Category: Through the Year

teasing out the blockages

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What wonderful words Sonja wrote last month! So encouraging and so true! Yet I wonder how many of us read them with hesitation: ‘this can’t apply to me’ ‘I just need to sort my life out and then God will love me’?

So I want to explore the things that come between us and God. I’m not an expert, there are plenty of good books. If you need help in this area please don’t keep it to yourself but reach out, to a minister, a spiritual companion/director, a friend.

Often we feel there is a burden but we don’t know what words to apply to it so as to sort it out, so here are some questions (and the vocabulary) I find helpful for ‘teasing apart’ my blockages:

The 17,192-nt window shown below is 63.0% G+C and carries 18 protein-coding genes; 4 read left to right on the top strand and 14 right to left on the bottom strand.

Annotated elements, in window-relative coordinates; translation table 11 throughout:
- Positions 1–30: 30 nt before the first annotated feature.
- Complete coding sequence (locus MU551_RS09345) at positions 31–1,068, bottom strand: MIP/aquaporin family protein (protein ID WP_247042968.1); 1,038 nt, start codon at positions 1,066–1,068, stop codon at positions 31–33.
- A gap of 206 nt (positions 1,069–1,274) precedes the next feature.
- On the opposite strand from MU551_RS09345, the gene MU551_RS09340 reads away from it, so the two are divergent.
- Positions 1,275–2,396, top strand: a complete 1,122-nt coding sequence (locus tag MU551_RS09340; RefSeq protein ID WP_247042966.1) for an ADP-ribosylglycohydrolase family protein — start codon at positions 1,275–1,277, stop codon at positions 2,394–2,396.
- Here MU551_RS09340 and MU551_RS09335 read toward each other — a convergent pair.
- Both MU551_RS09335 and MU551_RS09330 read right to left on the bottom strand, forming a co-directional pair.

1. ‘against you only have I sinned’ ps51:4  We might find David’s approach to murder and rape shocking, but can we differentiate the wrong we do to humans for which we need to say sorry and perhaps make reparation, and the sin against God (which is so often our failure to recognise the image of God in people)?
  2. Shame and guilt: you might use different words but I think you will understand this distinction. Every society (including church!) needs rules to help people get on with each other and a system of punishing or at least shaming those who don’t fit in. We feel shame for many things; our sexuality, failure to control our children, holding a different view from the norm. Guilt (in my vocabulary) is about the things we do that are wrong in an ultimate sense, that offend against the interior voice of conscience, the voice of God. Often we confuse them; we feel guilt before God because we are ashamed before people. We fail to obey God because we are worried how others will judge us.